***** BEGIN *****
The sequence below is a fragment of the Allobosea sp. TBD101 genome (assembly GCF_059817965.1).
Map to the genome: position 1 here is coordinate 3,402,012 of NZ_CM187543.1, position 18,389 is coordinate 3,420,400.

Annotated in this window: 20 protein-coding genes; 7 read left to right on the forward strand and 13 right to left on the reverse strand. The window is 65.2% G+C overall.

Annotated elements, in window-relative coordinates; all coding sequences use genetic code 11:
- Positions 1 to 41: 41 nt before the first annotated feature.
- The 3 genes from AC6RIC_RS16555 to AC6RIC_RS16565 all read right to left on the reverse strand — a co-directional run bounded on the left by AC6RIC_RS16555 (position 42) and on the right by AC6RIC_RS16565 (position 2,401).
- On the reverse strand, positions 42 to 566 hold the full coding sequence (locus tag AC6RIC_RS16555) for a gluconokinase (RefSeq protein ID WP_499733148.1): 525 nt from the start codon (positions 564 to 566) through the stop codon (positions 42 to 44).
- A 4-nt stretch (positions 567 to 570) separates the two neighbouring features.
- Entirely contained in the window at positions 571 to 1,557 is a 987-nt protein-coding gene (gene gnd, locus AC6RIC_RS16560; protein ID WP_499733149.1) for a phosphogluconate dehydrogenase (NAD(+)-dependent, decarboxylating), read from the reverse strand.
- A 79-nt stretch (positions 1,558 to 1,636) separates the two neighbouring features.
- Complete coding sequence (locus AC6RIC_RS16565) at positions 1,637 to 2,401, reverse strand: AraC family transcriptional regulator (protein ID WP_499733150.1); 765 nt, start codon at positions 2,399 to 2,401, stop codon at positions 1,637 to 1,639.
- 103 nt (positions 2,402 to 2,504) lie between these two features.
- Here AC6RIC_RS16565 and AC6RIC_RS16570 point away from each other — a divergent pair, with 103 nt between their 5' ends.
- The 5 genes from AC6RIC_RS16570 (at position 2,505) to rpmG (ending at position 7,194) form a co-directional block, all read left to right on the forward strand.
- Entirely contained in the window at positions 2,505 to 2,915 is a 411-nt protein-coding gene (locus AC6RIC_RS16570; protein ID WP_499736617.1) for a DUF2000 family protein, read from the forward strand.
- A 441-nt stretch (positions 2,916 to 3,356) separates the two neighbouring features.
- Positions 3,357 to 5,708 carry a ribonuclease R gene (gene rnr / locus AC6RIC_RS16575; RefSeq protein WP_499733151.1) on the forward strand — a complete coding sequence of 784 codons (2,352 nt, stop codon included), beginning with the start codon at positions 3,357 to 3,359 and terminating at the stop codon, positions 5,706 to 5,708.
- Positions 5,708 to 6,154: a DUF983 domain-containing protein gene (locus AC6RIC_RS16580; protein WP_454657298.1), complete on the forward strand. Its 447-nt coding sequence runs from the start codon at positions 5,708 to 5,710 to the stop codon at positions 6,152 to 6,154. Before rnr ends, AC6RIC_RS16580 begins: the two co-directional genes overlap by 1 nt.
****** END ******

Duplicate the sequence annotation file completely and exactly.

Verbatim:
The sequence below is a fragment of the Allobosea sp. TBD101 genome (assembly GCF_059817965.1).
Map to the genome: position 1 here is coordinate 3,402,012 of NZ_CM187543.1, position 18,389 is coordinate 3,420,400.

Annotated in this window: 20 protein-coding genes; 7 read left to right on the forward strand and 13 right to left on the reverse strand. The window is 65.2% G+C overall.

Annotated elements, in window-relative coordinates; all coding sequences use genetic code 11:
- Positions 1 to 41: 41 nt before the first annotated feature.
- The 3 genes from AC6RIC_RS16555 to AC6RIC_RS16565 all read right to left on the reverse strand — a co-directional run bounded on the left by AC6RIC_RS16555 (position 42) and on the right by AC6RIC_RS16565 (position 2,401).
- On the reverse strand, positions 42 to 566 hold the full coding sequence (locus tag AC6RIC_RS16555) for a gluconokinase (RefSeq protein ID WP_499733148.1): 525 nt from the start codon (positions 564 to 566) through the stop codon (positions 42 to 44).
- A 4-nt stretch (positions 567 to 570) separates the two neighbouring features.
- Entirely contained in the window at positions 571 to 1,557 is a 987-nt protein-coding gene (gene gnd, locus AC6RIC_RS16560; protein ID WP_499733149.1) for a phosphogluconate dehydrogenase (NAD(+)-dependent, decarboxylating), read from the reverse strand.
- A 79-nt stretch (positions 1,558 to 1,636) separates the two neighbouring features.
- Complete coding sequence (locus AC6RIC_RS16565) at positions 1,637 to 2,401, reverse strand: AraC family transcriptional regulator (protein ID WP_499733150.1); 765 nt, start codon at positions 2,399 to 2,401, stop codon at positions 1,637 to 1,639.
- 103 nt (positions 2,402 to 2,504) lie between these two features.
- Here AC6RIC_RS16565 and AC6RIC_RS16570 point away from each other — a divergent pair, with 103 nt between their 5' ends.
- The 5 genes from AC6RIC_RS16570 (at position 2,505) to rpmG (ending at position 7,194) form a co-directional block, all read left to right on the forward strand.
- Entirely contained in the window at positions 2,505 to 2,915 is a 411-nt protein-coding gene (locus AC6RIC_RS16570; protein ID WP_499736617.1) for a DUF2000 family protein, read from the forward strand.
- A 441-nt stretch (positions 2,916 to 3,356) separates the two neighbouring features.
- Positions 3,357 to 5,708 carry a ribonuclease R gene (gene rnr / locus AC6RIC_RS16575; RefSeq protein WP_499733151.1) on the forward strand — a complete coding sequence of 784 codons (2,352 nt, stop codon included), beginning with the start codon at positions 3,357 to 3,359 and terminating at the stop codon, positions 5,706 to 5,708.
- Positions 5,708 to 6,154: a DUF983 domain-containing protein gene (locus AC6RIC_RS16580; protein WP_454657298.1), complete on the forward strand. Its 447-nt coding sequence runs from the start codon at positions 5,708 to 5,710 to the stop codon at positions 6,152 to 6,154. Before rnr ends, AC6RIC_RS16580 begins: the two co-directional genes overlap by 1 nt.